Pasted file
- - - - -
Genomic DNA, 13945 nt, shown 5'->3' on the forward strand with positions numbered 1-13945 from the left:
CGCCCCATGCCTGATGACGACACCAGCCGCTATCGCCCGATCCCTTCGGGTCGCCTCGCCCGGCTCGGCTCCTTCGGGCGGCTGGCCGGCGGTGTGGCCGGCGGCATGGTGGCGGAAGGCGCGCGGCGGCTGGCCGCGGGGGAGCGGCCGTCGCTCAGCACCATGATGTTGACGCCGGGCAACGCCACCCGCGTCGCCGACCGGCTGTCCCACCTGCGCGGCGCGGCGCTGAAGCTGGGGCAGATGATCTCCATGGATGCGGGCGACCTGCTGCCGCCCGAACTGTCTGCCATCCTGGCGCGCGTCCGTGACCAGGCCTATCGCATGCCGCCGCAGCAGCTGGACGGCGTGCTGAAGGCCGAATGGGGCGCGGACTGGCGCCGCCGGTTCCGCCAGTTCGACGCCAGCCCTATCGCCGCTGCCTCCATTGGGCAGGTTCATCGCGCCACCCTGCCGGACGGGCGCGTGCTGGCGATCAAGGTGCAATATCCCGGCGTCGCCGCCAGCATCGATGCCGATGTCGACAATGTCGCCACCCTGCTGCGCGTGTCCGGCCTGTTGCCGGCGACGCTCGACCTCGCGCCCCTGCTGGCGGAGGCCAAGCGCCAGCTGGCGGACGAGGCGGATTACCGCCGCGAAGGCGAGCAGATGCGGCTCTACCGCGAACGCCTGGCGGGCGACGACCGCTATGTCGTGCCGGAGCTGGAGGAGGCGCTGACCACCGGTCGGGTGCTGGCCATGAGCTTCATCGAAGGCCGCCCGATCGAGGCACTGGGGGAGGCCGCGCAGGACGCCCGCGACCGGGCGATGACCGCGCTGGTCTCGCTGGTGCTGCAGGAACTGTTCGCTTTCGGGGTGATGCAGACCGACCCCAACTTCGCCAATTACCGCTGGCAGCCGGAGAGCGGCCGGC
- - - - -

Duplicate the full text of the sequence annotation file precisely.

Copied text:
Genomic DNA, 13945 nt, shown 5'->3' on the forward strand with positions numbered 1-13945 from the left:
CGCCCCATGCCTGATGACGACACCAGCCGCTATCGCCCGATCCCTTCGGGTCGCCTCGCCCGGCTCGGCTCCTTCGGGCGGCTGGCCGGCGGTGTGGCCGGCGGCATGGTGGCGGAAGGCGCGCGGCGGCTGGCCGCGGGGGAGCGGCCGTCGCTCAGCACCATGATGTTGACGCCGGGCAACGCCACCCGCGTCGCCGACCGGCTGTCCCACCTGCGCGGCGCGGCGCTGAAGCTGGGGCAGATGATCTCCATGGATGCGGGCGACCTGCTGCCGCCCGAACTGTCTGCCATCCTGGCGCGCGTCCGTGACCAGGCCTATCGCATGCCGCCGCAGCAGCTGGACGGCGTGCTGAAGGCCGAATGGGGCGCGGACTGGCGCCGCCGGTTCCGCCAGTTCGACGCCAGCCCTATCGCCGCTGCCTCCATTGGGCAGGTTCATCGCGCCACCCTGCCGGACGGGCGCGTGCTGGCGATCAAGGTGCAATATCCCGGCGTCGCCGCCAGCATCGATGCCGATGTCGACAATGTCGCCACCCTGCTGCGCGTGTCCGGCCTGTTGCCGGCGACGCTCGACCTCGCGCCCCTGCTGGCGGAGGCCAAGCGCCAGCTGGCGGACGAGGCGGATTACCGCCGCGAAGGCGAGCAGATGCGGCTCTACCGCGAACGCCTGGCGGGCGACGACCGCTATGTCGTGCCGGAGCTGGAGGAGGCGCTGACCACCGGTCGGGTGCTGGCCATGAGCTTCATCGAAGGCCGCCCGATCGAGGCACTGGGGGAGGCCGCGCAGGACGCCCGCGACCGGGCGATGACCGCGCTGGTCTCGCTGGTGCTGCAGGAACTGTTCGCTTTCGGGGTGATGCAGACCGACCCCAACTTCGCCAATTACCGCTGGCAGCCGGAGAGCGGCCGGC